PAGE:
With Wayne Rooney earning £260,000-per-week at Manchester United, Eden Hazard collecting £200,000 each week from Chelsea and West Ham paying their star man Dimitri Payet half a million pound a month to wear their colours, it is clear that Spurs need to catch up quickly in the wages race.

Even little ole Crystal Palace are handing over around £100,000-a-week to have French international Yohan Cabaye in their line-up and that is more than any of the Pochettino’s players currently earn, so breaking point is fast approaching.

Plenty of Tottenham’s Premier League rivals would be willing to double the wages of defensive duo Toby Alderweireld and Jan Vertonghen, while midfielders Christian Eriksen and Mousa Dembele would have plenty of suitors after stellar seasons.

Even if these players may be convinced they are part of a team that can achieve success in years to come, heads are quickly turned when big money offers are floated in the direction of agents and players.

With the £400m bill to build a new stadium at White Hart Lane eating into the club’s resources, Levy and Tottenham have to decide whether they are ready to join the league of Premier League super clubs by offering their star names contracts that rewards their success this season.

“You need top players if you are going to compete with your top four rivals, but the wage rise makes it hard for Tottenham to compete,” says former Spurs boss Harry Redknapp.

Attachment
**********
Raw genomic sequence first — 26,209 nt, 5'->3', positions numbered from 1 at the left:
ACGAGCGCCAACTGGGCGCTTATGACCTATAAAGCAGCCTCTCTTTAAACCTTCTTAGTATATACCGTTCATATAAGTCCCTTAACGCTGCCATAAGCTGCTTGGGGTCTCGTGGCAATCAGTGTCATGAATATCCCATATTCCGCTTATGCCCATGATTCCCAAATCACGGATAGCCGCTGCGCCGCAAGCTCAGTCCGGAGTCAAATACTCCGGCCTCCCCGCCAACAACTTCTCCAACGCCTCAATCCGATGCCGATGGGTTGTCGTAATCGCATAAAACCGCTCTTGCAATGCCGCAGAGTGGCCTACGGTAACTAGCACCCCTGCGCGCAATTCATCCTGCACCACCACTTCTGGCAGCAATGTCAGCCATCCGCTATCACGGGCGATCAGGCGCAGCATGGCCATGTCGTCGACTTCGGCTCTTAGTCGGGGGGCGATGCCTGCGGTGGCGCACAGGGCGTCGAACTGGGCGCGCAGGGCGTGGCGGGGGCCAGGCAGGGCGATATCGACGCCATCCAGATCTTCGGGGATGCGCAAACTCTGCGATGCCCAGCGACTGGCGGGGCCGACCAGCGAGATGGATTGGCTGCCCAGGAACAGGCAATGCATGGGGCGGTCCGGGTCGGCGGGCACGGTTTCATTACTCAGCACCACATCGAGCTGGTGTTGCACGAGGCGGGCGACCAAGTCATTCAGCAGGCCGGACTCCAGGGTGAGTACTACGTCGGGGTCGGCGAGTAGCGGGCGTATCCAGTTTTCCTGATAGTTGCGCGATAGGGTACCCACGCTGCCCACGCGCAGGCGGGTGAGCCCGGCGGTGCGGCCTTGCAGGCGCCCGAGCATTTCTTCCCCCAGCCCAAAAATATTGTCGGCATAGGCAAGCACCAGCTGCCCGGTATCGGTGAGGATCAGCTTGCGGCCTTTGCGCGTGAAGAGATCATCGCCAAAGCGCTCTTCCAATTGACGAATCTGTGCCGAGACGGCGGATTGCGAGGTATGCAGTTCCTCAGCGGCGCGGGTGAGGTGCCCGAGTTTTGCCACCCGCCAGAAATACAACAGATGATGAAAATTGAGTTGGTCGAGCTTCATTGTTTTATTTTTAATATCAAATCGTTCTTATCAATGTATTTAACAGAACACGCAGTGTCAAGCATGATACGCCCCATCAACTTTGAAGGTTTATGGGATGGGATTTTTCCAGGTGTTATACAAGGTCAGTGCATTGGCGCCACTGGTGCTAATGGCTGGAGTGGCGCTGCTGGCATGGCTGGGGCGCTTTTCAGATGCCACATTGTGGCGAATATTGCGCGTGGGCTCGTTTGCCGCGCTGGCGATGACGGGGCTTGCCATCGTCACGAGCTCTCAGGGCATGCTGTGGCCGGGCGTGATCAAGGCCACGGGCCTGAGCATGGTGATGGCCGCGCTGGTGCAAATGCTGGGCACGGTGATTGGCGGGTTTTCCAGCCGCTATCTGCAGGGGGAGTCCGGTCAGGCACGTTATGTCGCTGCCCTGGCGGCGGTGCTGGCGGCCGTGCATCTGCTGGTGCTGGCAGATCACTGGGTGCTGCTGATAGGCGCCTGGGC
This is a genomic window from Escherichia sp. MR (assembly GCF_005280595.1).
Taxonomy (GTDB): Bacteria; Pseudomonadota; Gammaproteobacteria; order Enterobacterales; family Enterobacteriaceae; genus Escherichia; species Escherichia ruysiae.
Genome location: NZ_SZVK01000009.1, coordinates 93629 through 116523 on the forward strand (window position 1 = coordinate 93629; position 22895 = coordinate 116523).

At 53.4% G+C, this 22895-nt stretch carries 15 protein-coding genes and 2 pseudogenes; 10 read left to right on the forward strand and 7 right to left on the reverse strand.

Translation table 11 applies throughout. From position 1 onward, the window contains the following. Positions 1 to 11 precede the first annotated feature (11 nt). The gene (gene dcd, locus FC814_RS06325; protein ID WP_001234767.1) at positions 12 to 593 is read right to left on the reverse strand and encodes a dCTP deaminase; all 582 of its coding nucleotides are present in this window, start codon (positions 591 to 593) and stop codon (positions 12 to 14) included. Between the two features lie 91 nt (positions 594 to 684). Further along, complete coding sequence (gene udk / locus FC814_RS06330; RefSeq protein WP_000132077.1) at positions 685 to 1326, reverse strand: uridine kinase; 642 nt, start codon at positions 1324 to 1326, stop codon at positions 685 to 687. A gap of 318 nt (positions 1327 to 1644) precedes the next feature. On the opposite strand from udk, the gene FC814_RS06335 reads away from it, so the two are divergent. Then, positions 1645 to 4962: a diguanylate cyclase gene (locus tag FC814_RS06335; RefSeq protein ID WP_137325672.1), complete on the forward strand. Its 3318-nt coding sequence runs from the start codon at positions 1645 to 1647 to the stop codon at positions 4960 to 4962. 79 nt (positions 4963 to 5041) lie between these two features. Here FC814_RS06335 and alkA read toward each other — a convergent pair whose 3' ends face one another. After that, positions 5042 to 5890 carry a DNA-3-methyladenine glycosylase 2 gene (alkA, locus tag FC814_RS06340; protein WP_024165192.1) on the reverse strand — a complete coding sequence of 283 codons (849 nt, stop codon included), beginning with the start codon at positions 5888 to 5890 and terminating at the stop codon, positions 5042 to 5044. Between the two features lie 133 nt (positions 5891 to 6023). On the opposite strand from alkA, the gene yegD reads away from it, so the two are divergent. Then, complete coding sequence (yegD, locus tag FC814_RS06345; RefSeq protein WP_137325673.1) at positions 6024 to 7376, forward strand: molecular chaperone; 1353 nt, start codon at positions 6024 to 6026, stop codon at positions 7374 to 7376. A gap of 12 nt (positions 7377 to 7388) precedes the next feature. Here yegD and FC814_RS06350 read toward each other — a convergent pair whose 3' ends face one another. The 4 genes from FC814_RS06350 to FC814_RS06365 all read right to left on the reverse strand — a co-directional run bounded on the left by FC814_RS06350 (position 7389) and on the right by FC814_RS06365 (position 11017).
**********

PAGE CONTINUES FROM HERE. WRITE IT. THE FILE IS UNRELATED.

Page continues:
“They have a stadium that only holds 36,000, so they can’t be paying the wages that Manchester City or Chelsea pay.

“You only have to look at Man City’s squad and it’s absolutely frightening the players they have on the bench.

“Tottenham are about to build a new stadium and try to take it to the next level and there is no reason why the can’t do it if they start paying the wages that will allow them to hang on to their best players and sign world class talent.

“I love what Pochettino has done at Spurs over the last couple of years. The football they have played has been the best Spurs team of a few years back!

“They now need to kick on from here and the manager will need the backing of the chairman and the owner (Joe Lewis) if he is going to do that.”

Leicester boss Claudio Ranieri is probably right when he suggests his side’s Premier League title triumph is likely to be a once in a lifetime experience that will never be repeated again.

Fairy tales are rarely sustainable in top-level sport, but Tottenham should not see themselves as one-season wonders among the Premier League elite.

The bricks are being put in place for this club to become Champions League regulars in the coming years, yet a nagging suspicion remains that penny-pinching Levy will be the obstacle to their ambition.

Tottenham are about to reach a moment where they need to stick or twist and if Levy opts for the former, as he has tended to do down there years, Pochettino and his class of 2016 will be compelled to realise their dreams elsewhere.


1.  Chelsea - £215.6m

2.  Man Utd - £203m

3.  Man City - £193.8m

4.  Arsenal - £192m

5.  Liverpool - £152m

6.  Tottenham - £110.5m

7.  Newcastle - £75.8m

8.  Everton - £74.5m

9.  Stoke - £72.3m

10. Sunderland - £71m

11. West Ham - £69.5m

12. West Brom - £68.5m

13. Aston Villa - 65.1m

14. Southampton - £59.5m 

15. Crystal Palace - £54.3m

16. Swansea - £51m

17. Leicester - £48.2m

18. Norwich - £37m

19. Watford - £29m

20. Bournemouth - £25m